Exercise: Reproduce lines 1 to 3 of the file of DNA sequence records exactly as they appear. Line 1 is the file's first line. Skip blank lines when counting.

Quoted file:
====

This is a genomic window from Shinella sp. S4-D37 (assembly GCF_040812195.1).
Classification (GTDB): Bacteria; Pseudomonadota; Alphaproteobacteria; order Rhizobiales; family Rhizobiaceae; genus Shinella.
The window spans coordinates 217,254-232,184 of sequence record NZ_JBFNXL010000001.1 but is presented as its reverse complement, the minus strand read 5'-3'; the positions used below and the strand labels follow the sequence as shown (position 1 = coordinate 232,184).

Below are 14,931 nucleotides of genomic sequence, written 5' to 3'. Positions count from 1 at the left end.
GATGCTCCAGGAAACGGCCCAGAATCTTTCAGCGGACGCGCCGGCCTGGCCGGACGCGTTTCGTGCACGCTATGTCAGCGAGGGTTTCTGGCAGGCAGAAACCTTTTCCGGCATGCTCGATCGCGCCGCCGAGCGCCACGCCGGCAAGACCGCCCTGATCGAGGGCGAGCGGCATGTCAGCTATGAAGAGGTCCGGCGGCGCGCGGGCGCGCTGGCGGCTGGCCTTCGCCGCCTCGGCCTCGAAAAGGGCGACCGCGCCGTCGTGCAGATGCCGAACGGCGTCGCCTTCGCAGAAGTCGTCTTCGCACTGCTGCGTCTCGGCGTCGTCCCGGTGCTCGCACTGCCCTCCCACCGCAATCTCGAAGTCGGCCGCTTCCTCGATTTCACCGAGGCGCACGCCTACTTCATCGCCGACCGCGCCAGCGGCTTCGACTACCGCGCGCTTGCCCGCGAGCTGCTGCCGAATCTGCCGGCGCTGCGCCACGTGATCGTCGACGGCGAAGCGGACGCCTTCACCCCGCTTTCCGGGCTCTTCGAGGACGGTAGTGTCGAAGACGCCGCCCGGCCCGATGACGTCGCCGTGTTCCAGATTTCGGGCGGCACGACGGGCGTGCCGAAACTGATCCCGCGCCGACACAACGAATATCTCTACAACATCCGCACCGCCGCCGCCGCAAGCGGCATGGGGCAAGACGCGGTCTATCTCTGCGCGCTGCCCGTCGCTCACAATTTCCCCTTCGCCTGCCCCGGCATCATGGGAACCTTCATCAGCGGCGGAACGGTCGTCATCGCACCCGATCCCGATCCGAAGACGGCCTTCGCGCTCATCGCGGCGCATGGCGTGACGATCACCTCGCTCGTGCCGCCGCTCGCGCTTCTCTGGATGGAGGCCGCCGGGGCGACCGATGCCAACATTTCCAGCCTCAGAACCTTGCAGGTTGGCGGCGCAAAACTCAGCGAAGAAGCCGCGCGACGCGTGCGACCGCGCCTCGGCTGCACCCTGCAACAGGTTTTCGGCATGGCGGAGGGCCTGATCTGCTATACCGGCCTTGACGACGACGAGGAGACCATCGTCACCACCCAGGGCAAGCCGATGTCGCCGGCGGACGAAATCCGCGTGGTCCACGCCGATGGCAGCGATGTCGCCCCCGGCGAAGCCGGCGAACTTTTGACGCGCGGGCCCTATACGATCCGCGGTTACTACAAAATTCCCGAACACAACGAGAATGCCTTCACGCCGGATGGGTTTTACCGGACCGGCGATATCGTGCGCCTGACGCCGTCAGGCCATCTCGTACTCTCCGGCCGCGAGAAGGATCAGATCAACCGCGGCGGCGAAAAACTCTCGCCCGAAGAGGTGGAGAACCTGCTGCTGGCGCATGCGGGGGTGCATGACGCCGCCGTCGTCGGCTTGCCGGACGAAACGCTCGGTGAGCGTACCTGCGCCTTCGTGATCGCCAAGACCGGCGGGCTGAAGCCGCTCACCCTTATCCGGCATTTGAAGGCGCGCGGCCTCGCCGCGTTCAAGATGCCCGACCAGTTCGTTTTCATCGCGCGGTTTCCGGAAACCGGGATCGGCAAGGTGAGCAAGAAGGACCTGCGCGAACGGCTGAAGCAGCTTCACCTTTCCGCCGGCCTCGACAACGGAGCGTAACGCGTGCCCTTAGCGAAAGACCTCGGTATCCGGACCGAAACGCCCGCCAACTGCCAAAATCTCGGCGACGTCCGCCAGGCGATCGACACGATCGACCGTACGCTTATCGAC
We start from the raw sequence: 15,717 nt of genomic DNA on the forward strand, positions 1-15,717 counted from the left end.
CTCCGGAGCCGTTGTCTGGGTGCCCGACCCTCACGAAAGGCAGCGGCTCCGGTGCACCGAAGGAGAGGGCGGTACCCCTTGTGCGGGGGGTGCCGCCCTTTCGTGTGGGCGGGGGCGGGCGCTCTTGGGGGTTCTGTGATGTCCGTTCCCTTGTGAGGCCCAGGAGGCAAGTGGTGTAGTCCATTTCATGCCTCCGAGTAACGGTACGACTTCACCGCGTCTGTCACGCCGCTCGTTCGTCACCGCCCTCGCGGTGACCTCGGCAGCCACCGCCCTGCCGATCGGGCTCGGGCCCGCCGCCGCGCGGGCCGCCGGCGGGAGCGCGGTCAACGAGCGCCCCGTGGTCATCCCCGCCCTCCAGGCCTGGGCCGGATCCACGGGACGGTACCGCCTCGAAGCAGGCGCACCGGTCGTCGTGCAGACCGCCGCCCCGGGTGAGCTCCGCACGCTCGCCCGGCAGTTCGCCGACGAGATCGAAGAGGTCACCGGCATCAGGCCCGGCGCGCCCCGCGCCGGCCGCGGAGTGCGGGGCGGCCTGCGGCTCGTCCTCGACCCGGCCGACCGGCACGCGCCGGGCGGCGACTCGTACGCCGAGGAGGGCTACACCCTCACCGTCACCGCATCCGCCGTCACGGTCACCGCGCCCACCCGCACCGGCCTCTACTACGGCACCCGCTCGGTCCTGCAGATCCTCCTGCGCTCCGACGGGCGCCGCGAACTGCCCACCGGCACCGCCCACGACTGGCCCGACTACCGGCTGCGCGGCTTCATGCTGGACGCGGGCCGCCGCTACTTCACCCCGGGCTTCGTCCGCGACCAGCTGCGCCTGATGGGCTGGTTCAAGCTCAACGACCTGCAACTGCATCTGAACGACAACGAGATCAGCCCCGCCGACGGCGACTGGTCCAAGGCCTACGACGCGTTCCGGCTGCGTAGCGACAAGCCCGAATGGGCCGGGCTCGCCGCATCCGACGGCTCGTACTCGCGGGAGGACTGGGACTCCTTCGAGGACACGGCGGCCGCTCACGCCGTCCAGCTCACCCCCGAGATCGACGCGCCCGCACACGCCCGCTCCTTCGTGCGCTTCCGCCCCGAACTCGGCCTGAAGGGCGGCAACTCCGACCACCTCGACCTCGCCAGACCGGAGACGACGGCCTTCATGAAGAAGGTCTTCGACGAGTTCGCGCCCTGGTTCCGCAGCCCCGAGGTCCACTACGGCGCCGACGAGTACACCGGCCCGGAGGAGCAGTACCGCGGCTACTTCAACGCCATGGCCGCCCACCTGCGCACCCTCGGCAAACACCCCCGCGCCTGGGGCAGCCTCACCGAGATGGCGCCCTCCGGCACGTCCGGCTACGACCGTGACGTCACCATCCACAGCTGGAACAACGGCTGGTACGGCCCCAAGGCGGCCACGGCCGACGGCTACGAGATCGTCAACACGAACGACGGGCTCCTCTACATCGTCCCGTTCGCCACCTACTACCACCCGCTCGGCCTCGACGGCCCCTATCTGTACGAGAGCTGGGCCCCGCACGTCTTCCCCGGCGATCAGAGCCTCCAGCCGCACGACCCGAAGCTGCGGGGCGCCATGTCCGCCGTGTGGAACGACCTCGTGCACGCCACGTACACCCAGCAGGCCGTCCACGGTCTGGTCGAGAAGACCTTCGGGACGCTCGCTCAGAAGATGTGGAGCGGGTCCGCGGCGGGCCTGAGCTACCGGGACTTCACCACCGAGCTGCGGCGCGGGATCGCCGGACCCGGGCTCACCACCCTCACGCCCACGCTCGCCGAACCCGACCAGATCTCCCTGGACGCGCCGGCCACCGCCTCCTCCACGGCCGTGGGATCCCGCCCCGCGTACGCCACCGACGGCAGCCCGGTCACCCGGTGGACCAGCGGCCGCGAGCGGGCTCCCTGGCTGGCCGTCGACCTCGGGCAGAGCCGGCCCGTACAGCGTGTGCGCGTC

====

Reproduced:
This is a genomic window from Shinella sp. S4-D37 (assembly GCF_040812195.1).
Classification (GTDB): Bacteria; Pseudomonadota; Alphaproteobacteria; order Rhizobiales; family Rhizobiaceae; genus Shinella.
The window spans coordinates 217,254-232,184 of sequence record NZ_JBFNXL010000001.1 but is presented as its reverse complement, the minus strand read 5'-3'; the positions used below and the strand labels follow the sequence as shown (position 1 = coordinate 232,184).